Chapter 2: Iceberg, Right Ahead
The James Cameron-directed epic, "Titanic", starring Kate Winslet & Leonardo DiCaprio was a love story centered around the doomed maiden voyage of the famed ship of the same name. It was released to theatres in December of 1997 and went on to become a massive smash success. When the film finally closed in October of 1998, it had grossed over $2 BILLION world-wide and, for 12 years, was the highest-grossing film of all time.
It grossed a further $995 million when it was released to home video, selling 58 million copies on VHS and Laser Disc in its first 3 months of release and became the first DVD release to sell 1 million copies.
In addition to being a commercial success, Titanic was a critical success as well.
In the early 1998, the film was nominated for 8 Golden Globe awards of which it won 4 including Best Director & Best Motion Picture-Drama. It then went on to be nominated for 14 Academy Awards, of which it won 11 - including Best Picture, Best Director and Best Original Song for the Celine Dion hit, "My Heart Will Go On" (which also went on to win 4 Grammy Awards including Record of the Year and Song of the Year).
Casino owner, professional gambler and entrepreneur, Bob Stupak with his Vegas World resort
Photo Credit: Las Vegas Weekly
Titanic's success had caught the attention of famed casino owner, professional gambler and entrepreneur, Bob Stupak.
Stupak was the brains behind "Bob Stupak's Vegas World", a space-themed resort that he'd opened In 1979 that featured an extensive collection of space memorabilia including rocket sculptures and full-size replicas of an Apollo Lunar Module and astronaut space suit. Other items on display included a collection of lunar rocks that Stupak claimed to have acquired from the Nicaraguan government and $1 Million in cash that tourists could have their photo taken with.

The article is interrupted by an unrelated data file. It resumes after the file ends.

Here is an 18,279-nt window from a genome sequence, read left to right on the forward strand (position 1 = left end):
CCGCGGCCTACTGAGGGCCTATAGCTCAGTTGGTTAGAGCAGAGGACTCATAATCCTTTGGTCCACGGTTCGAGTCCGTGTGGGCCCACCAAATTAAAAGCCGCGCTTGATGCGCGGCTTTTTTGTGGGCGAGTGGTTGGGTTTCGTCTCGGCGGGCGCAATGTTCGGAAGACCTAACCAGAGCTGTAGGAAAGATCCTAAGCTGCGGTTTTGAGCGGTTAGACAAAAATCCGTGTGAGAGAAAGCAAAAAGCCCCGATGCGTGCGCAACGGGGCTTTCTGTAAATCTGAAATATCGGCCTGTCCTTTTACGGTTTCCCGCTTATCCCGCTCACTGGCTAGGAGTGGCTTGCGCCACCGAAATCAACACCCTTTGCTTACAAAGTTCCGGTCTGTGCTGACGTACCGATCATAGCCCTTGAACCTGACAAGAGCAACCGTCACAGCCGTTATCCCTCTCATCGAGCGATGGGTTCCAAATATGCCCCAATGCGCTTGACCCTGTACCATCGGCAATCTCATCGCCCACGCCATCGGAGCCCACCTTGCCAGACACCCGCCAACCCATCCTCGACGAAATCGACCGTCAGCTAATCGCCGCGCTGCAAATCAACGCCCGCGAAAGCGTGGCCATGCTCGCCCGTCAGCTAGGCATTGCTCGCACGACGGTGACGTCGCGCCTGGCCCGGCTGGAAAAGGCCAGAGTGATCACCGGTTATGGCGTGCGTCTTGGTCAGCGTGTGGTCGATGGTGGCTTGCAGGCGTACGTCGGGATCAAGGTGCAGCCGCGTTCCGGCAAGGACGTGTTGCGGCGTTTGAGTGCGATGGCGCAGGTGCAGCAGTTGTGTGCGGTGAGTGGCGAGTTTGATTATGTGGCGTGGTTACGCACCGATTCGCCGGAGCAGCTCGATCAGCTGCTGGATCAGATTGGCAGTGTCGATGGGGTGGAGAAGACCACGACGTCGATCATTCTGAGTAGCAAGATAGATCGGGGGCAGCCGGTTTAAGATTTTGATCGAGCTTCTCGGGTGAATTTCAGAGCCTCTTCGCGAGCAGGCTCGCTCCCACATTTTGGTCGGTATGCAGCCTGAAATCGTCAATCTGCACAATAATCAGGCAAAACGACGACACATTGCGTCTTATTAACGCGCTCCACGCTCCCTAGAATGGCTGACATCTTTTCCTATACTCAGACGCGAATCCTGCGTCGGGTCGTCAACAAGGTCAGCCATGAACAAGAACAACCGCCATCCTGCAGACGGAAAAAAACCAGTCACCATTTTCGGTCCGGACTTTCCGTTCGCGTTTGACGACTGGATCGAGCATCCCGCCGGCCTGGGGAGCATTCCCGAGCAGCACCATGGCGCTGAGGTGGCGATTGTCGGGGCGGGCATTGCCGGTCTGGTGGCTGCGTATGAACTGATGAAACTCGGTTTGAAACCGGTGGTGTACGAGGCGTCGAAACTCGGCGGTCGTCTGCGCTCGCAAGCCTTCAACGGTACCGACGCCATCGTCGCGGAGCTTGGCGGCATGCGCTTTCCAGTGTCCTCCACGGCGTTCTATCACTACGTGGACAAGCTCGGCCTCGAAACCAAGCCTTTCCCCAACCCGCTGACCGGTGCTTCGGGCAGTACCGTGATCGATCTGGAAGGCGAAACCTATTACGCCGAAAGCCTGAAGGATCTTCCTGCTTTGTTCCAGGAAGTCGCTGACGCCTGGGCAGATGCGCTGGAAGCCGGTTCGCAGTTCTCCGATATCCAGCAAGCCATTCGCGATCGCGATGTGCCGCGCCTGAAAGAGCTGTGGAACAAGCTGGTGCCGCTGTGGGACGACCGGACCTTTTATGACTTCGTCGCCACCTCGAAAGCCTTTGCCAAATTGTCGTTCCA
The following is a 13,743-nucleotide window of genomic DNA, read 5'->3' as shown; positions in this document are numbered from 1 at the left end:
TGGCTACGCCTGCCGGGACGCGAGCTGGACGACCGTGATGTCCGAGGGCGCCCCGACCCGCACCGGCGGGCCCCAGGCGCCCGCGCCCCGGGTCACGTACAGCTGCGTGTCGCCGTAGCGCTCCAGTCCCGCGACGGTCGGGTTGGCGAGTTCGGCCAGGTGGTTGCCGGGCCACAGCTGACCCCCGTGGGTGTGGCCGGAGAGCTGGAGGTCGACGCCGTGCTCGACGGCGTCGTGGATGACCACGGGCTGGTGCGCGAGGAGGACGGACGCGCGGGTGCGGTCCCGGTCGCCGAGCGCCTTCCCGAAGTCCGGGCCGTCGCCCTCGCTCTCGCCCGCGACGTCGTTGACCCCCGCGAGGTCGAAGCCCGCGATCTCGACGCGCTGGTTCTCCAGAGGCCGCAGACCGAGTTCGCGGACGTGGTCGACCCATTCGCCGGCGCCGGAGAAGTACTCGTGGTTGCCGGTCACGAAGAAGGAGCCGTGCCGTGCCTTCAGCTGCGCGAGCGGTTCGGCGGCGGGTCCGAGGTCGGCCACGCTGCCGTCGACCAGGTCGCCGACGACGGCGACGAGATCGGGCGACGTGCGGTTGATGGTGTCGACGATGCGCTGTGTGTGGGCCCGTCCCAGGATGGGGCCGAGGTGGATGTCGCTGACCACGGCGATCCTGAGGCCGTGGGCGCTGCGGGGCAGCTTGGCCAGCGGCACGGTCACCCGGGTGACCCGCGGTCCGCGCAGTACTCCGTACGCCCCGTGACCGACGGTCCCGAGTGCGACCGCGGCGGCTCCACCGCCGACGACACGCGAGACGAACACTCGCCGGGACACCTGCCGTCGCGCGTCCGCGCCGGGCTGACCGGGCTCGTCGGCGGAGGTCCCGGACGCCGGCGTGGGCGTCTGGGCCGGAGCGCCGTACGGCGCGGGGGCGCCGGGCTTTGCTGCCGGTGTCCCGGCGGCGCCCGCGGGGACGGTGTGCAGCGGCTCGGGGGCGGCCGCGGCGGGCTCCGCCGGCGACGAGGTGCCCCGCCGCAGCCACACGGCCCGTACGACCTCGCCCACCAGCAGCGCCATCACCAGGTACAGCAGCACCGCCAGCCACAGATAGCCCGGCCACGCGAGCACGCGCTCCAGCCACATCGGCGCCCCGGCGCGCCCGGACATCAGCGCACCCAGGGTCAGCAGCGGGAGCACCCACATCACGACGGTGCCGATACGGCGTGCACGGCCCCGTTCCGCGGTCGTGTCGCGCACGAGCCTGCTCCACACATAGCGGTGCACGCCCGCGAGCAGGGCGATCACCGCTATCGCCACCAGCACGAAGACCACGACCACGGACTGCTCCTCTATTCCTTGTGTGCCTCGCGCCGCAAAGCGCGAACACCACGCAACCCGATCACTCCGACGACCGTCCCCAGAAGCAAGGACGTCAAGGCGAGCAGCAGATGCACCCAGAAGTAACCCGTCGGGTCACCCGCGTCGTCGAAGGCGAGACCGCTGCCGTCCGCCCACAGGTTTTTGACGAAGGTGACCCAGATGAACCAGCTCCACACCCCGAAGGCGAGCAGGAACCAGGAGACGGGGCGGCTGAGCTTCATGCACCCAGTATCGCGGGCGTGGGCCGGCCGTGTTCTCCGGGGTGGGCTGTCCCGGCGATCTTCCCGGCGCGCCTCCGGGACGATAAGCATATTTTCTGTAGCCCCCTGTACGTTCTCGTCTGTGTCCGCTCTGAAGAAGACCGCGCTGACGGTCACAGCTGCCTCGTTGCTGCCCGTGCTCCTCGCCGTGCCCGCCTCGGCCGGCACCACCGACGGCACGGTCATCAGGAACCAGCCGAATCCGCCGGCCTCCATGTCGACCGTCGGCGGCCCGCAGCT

Bob Stupak announcing plans for The Stratosphere, 1989
Photo Credit: Las Vegas Magazine
In 1989, Stupak had plans for a new 1000 foot-tall sign tower for Vegas World that would be built on property adjacent to the resort. The idea eventually evolved to include an elevator leading up to an observation deck at the top of the tower.
Stupak officially revealed plans for the $50 million "Stratosphere Tower" project in February of 1990 and had the project approved by city council in April of that same year. By October of 1991, the cost of the project had doubled to over $100 Million and Stupak was trying to obtain financing from investors, all while being under investigation for deceptive ad tactics to lure people to his Vegas World resort.
Groundbreaking for the Stratosphere took place on November 5, 1991 and construction began in February of 1992. Stupak shut down Vegas World in 1995 to allow for the hotel towers to be renovated and integrated into the Stratosphere project.
Following several setbacks - including a fire on the half-completed tower, issues with crane assembly, financial problems, objections from the FAA over the tower's height, and a motorcycle crash that left Stupak in a coma for 12 days - the Stratosphere was eventually completed, opening with a lavish VIP celebration on April 30, 1996.